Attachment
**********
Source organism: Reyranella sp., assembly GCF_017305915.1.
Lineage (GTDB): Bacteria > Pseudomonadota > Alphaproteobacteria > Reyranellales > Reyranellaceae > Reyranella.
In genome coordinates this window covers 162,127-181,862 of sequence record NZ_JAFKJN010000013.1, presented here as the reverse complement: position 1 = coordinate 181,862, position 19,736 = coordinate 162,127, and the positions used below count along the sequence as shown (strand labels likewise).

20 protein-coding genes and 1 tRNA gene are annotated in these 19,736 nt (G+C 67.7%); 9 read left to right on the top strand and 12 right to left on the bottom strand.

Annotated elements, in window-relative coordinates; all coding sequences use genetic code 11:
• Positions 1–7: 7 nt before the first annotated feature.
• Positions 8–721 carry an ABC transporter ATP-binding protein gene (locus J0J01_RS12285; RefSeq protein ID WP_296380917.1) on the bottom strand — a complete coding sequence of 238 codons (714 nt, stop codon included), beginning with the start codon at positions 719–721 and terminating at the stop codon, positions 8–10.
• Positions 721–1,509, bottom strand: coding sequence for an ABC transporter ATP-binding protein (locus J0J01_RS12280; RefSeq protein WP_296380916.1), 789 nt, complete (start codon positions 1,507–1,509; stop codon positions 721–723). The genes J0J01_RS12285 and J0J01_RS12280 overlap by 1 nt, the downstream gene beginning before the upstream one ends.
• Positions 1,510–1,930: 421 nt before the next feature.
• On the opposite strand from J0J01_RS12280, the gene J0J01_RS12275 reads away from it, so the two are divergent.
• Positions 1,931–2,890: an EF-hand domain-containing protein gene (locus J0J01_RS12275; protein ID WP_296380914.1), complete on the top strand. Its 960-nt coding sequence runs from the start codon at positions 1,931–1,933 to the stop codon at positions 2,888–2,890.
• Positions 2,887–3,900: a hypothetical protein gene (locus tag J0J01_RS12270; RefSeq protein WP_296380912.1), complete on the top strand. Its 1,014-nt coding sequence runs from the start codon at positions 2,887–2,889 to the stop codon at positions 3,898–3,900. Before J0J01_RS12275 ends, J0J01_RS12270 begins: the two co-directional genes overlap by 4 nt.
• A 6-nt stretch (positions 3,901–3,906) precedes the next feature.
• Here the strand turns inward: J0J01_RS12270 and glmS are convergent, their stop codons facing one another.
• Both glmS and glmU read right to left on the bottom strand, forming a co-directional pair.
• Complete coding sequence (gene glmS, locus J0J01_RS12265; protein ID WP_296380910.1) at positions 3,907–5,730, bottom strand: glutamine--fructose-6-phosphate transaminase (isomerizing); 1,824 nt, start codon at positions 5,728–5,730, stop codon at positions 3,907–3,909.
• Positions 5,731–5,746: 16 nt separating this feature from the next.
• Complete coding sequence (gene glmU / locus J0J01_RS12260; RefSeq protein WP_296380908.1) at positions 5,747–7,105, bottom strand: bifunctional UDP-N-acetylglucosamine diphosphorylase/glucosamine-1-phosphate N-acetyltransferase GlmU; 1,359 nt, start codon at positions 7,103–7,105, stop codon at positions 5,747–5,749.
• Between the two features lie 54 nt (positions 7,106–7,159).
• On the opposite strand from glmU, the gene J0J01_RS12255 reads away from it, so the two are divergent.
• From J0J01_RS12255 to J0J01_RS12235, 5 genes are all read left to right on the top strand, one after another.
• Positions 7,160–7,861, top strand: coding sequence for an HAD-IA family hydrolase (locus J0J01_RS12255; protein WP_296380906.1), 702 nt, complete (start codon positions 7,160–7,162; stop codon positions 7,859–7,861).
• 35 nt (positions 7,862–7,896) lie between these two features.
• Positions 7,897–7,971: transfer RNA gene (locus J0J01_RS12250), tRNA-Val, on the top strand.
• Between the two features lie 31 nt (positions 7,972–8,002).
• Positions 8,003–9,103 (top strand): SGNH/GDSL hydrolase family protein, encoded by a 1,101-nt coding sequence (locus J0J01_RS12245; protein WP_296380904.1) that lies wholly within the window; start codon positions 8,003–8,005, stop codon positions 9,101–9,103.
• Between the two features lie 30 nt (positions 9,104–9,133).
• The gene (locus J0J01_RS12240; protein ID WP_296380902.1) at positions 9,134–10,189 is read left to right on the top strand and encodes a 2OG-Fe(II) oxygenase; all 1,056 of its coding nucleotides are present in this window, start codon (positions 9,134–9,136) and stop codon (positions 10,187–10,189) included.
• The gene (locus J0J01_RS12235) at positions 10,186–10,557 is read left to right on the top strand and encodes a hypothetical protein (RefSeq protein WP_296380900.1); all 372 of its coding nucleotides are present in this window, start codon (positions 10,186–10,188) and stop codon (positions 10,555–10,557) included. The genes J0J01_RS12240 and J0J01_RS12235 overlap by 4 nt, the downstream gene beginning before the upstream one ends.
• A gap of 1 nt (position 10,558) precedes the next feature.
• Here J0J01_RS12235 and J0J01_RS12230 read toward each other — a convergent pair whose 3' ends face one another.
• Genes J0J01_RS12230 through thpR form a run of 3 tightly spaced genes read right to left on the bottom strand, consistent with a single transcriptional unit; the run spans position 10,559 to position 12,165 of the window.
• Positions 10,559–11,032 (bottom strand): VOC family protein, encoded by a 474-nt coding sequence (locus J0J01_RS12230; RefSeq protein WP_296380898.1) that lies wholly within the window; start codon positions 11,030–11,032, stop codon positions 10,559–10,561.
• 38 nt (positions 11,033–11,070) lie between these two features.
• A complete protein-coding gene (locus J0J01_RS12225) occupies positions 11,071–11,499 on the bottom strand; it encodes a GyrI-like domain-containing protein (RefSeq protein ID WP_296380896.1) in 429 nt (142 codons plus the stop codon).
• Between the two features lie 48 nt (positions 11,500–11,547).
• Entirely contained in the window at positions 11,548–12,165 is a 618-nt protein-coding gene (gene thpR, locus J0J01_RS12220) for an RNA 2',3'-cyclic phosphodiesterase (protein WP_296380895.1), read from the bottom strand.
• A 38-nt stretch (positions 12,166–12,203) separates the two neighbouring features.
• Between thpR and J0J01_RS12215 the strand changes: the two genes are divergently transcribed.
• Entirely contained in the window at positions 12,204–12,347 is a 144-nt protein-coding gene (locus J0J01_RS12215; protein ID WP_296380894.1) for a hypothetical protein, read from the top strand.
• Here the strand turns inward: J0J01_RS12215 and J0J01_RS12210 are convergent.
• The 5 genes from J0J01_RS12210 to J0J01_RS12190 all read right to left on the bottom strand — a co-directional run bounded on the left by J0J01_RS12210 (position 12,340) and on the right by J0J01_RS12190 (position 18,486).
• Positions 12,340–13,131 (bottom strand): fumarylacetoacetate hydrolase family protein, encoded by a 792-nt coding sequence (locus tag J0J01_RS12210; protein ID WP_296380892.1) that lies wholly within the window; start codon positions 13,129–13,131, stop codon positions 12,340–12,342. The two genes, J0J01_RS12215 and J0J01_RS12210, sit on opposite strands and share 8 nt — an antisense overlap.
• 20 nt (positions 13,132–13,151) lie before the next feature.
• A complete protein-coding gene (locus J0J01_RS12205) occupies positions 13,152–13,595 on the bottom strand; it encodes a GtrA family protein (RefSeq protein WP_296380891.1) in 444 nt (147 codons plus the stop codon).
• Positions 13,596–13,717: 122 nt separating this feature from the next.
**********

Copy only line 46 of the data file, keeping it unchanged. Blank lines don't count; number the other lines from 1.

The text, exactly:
• Positions 13,596–13,717: 122 nt separating this feature from the next.